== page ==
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Posers and Puzzles

Posers and Puzzles

  1. 09 Dec '08 19:41
    What is the fastest slatemate possible in chess? From the bigenning.
  2. Standard member PBE6
    Bananarama
    09 Dec '08 20:22
    Originally posted by Sophy
    What is the fastest slatemate possible in chess? From the bigenning.
    Too easy.
  3. 09 Dec '08 20:29
    Then, can you show it to me ?
  4. 09 Dec '08 21:16
    Originally posted by Sophy
    What is the fastest slatemate possible in chess? From the bigenning.
    http://www.anusha.com/samloyd.htm
  5. Standard member PBE6
    Bananarama
    09 Dec '08 21:23
    Originally posted by Sophy
    Then, can you show it to me ?
    I meant it would be too easy to pick apart your spelling and grammar. The fastest stalemate appears to belong to well-known puzzle composer Sam Loyd:

    1.e3 a5 2.Qh5 Ra6 3.Qxa5 h5 4.Qxc7 Rah6 5.h4 f6 6.Qxd7+ Kf7 7.Qxb7 Qd3 8.Qxb8 Qh7 9.Qxc8 Kg6 10.Qe6

    Apparently Frederick Rhine had to have a kick at the can too:

    1.d4 c5 2.dxc5 f6 3.Qxd7+ Kf7 4.Qxd8 Bf5 5.Qxb8 h5 6.Qxa8 Rh6 7.Qxb7 a6 8.Qxa6 Bh7 9.h4 Kg6 10.Qe6
  6. 10 Dec '08 14:58


    For stalemate in 12 without captures.
    Stalemate in 10 is shortest, as shown above.
  7. Standard member afx
    10 Dec '08 23:48 / 1 edit
    Lloyd showed us this beautiful stalemate in 10..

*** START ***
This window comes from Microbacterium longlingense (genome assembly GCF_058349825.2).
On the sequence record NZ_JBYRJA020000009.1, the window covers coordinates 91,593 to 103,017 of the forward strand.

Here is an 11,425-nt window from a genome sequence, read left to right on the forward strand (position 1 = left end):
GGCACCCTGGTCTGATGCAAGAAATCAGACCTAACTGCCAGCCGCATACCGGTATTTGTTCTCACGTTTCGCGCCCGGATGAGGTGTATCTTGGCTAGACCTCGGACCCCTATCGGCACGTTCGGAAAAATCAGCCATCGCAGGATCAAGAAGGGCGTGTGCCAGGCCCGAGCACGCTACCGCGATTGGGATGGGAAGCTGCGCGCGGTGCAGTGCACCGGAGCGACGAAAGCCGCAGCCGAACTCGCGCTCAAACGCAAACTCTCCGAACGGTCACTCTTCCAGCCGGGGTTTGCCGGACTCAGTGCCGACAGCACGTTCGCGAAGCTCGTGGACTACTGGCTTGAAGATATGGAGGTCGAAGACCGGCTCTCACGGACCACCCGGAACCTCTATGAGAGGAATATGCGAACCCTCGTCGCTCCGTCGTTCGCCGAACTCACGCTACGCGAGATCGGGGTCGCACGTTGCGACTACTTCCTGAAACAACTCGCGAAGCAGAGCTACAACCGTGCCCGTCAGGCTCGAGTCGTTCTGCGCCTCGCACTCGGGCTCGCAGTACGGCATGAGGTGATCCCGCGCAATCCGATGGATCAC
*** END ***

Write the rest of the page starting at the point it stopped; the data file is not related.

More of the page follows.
But nobody proofed, that this is really the fastest one.
    Did anyone //proof//, that there is no stalemate in 9?
    Even with the silicon friend?
  8. Standard member SwissGambit
    Caninus Interruptus
    13 Dec '08 05:43 / 1 edit
    Originally posted by afx
    Lloyd showed us this beautiful stalemate in 10..
    But nobody proofed, that this is really the fastest one.
    Did anyone //proof//, that there is no stalemate in 9?
    Even with the silicon friend?
    Not so easy to do that, even for silicon.

    18 ply of brute-force calculation takes a looooong time still. [Plus you need a custom-written program just for the task.]
  9. Standard member afx
    14 Dec '08 22:45
    Originally posted by SwissGambit
    Not so easy to do that, even for silicon.

    18 ply of brute-force calculation takes a looooong time still. [Plus you need a custom-written program just for the task.]
    I did not say, that it is easy!
    Brute force is obviously the wrong way.
    But think of a retro game, b.f. would be no solution, either!
    You have here a very complicated retro, even the end position
    is not fixed, just the 18 ply and the stalemate.

    The "custom written program" is not the problem. Firstly, in principle
    you need one for every retro game.
    Secondly, I could use the one I have written already ;-)
  10. Standard member SwissGambit
    Caninus Interruptus
    15 Dec '08 02:05 / 1 edit
    Originally posted by afx
    I did not say, that it is easy!
    Brute force is obviously the wrong way.
    But think of a retro game, b.f. would be no solution, either!
    You have here a very complicated retro, even the end position
    is not fixed, just the 18 ply and the stalemate.

    The "custom written program" is not the problem. Firstly, in principle
    you need one for every retro game.
    Secondly, I could use the one I have written already ;-)
    I'm not sure about your use of terminology.

    If, by 'retro game', you mean 'proof game', then there are already programs that will solve most of those. And you wouldn't need multiple programs for it.

    I would call this a 'construction task'. There are few programs that actually compose retro problems, and that's what you'd need to write [maybe your program indeed does this; again, I'm not quite sure what some of your terms mean].
  11. 16 Dec '08 06:44
  12. Subscriber D4V
    Hard Spanker
    25 Dec '08 22:09